SILVER SPRING, Md. (WUSA 9) — Former center and offensive lineman on Blake’s varsity football team, Paul Farrell, sustained a spinal cord injury that took him off the gridiron permanently as a player. Now, he’s learning to see the game from a coach’s perspective.
“Football teaches a lot about life,” said Paul. “To be able to play out there on the field with your brothers … your family; it’s perfect.”
Last year, Paul was an undersized center on the Bengals team, but he shined on special teams and the offensive line. On October 25, he got caught in an impossible situation while covering a kick return.
“While I was back pedaling … I was collided with two people and I had helmet to helmet contact … I instantly went into shock and I hit my cerebellum on the ground,” said Paul.
Blake head coach Tony Nazarro saw the hit from the sideline.
“It looked like a play that happens a hundred times a day on the football field,” said Nazzaro.
But it wasn’t.
“Waking up it was terrible. I saw a pitch black atmosphere. I had trouble … breathing,” Paul recounted. “When I was trying to talk, it felt like my lungs were collapsing.”
“I just remember I was sitting there holding his hand, and I knew he couldn’t feel me touching him. It was a scary thing for sure,” said Nazarro.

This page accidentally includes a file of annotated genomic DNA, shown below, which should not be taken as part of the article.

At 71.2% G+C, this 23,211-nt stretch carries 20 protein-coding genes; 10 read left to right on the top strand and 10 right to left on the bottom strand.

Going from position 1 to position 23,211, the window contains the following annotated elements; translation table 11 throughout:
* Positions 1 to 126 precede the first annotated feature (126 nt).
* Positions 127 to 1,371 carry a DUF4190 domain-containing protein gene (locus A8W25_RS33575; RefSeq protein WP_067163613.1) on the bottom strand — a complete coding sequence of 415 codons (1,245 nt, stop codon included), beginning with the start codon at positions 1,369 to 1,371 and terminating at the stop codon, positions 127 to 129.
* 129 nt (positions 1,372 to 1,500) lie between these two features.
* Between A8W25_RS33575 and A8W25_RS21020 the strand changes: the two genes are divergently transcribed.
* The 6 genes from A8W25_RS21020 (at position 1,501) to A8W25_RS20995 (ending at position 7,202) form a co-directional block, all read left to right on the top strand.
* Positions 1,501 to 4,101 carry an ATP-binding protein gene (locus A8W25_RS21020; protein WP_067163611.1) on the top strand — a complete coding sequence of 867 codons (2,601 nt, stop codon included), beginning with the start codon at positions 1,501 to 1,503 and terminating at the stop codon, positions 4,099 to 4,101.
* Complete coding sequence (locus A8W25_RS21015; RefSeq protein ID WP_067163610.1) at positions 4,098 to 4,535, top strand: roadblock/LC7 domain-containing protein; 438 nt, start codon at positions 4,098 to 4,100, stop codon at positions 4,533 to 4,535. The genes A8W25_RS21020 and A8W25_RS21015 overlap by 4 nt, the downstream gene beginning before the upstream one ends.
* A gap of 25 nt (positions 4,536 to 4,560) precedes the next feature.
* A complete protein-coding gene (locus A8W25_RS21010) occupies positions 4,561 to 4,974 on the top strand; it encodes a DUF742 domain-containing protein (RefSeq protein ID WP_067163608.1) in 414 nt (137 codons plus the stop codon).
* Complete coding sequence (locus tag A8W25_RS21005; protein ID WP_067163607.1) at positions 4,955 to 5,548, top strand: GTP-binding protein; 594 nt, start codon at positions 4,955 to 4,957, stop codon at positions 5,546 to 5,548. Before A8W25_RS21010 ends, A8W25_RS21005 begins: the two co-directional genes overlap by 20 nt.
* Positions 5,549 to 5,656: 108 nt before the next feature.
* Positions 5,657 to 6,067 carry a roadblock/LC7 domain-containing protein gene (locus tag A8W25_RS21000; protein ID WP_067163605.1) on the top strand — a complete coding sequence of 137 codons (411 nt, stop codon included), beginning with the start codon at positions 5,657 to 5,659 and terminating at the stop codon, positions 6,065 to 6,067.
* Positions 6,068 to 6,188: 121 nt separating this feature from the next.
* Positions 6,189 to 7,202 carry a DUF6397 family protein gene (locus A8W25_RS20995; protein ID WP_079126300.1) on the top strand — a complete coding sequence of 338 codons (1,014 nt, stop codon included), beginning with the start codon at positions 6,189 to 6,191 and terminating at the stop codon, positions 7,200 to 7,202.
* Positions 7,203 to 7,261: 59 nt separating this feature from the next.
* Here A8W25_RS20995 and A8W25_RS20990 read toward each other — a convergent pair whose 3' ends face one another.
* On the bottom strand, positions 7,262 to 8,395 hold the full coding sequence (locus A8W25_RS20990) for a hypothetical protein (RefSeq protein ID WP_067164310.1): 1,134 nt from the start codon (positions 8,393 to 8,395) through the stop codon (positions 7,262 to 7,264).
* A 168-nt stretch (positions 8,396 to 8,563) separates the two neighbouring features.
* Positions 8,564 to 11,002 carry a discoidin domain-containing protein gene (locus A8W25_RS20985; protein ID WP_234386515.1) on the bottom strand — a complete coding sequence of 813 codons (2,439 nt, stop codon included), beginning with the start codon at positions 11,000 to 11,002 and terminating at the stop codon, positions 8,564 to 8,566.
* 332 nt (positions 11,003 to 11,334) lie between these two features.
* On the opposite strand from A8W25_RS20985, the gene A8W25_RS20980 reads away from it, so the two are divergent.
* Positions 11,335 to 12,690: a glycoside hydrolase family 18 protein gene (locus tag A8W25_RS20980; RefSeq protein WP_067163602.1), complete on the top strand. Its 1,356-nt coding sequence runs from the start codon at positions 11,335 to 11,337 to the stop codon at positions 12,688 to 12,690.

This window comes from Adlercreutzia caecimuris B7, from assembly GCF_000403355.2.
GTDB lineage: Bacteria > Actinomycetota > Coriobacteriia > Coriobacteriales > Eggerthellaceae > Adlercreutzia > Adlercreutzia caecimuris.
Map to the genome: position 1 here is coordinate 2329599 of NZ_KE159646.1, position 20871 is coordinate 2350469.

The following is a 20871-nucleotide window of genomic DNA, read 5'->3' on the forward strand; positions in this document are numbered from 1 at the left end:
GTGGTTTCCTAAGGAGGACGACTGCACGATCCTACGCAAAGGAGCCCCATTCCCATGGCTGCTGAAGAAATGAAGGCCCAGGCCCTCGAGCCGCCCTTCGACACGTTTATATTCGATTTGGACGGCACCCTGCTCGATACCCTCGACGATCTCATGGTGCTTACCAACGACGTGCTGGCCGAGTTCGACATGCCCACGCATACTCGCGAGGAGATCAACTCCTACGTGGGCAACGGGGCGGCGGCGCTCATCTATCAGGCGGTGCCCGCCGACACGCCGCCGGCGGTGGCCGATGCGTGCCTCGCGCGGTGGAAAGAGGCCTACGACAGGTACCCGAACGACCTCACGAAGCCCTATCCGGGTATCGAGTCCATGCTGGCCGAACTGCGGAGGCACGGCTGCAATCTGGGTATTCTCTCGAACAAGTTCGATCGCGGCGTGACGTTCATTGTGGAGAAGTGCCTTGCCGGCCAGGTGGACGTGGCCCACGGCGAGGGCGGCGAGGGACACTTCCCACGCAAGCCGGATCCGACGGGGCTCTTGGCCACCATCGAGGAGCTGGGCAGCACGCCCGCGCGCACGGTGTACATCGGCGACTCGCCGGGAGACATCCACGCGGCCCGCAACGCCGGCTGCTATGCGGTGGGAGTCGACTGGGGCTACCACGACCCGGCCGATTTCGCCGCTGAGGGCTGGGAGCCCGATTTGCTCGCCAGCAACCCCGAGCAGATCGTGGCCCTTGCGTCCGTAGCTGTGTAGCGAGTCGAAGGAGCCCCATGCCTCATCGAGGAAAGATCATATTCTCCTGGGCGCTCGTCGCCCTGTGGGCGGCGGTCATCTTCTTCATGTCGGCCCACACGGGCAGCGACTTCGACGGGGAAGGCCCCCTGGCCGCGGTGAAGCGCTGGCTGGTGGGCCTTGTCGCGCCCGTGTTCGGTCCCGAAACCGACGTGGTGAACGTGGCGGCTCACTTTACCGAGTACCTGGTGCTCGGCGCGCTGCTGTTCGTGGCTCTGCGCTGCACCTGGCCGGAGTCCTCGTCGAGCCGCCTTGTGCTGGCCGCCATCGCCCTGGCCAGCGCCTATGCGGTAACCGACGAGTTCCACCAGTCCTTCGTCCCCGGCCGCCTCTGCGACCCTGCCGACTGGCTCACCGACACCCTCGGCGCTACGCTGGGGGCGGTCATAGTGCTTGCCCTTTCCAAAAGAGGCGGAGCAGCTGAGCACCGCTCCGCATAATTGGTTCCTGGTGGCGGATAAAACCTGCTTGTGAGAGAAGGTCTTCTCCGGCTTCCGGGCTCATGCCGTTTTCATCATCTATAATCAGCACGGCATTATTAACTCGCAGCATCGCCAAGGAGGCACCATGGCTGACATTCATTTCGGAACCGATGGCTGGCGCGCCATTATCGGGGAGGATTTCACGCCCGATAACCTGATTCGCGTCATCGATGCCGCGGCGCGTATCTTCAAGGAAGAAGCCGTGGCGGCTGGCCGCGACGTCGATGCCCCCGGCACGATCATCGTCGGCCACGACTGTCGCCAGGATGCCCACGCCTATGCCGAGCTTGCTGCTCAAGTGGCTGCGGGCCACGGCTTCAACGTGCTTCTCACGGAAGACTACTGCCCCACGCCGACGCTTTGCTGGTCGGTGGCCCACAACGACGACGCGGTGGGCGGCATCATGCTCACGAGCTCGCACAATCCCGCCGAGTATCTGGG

The then 16-year-old spent about a month in the hospital. He thought he would never walk again. About a month after the injury Paul was able to walk again, but playing football was out of the question. His doctors forbid him to play contact sports ever again because another hit could further damage his spinal cord possibly resulting in paralysis.
It was after that news that coach Nazzaro looked for a way to keep the senior a part of the Bengal football family.
“I think we both knew he wanted to be involved and I wanted to keep him involved in the program somehow,” said Nazzaro.
This season, Paul roams the field as an assistant through an internship program at Blake. His journey to the coach’s perspective of the game is a lesson in adversity — overcoming it and not allowing it to break you.
“Adversity changes a lot of people and it’s how you take adversity,” said Paul. “Adversity is a great character builder.”
As Paul heads down a path in coaching, his character shows him to be strong, humble and still in love with the game he can no longer play.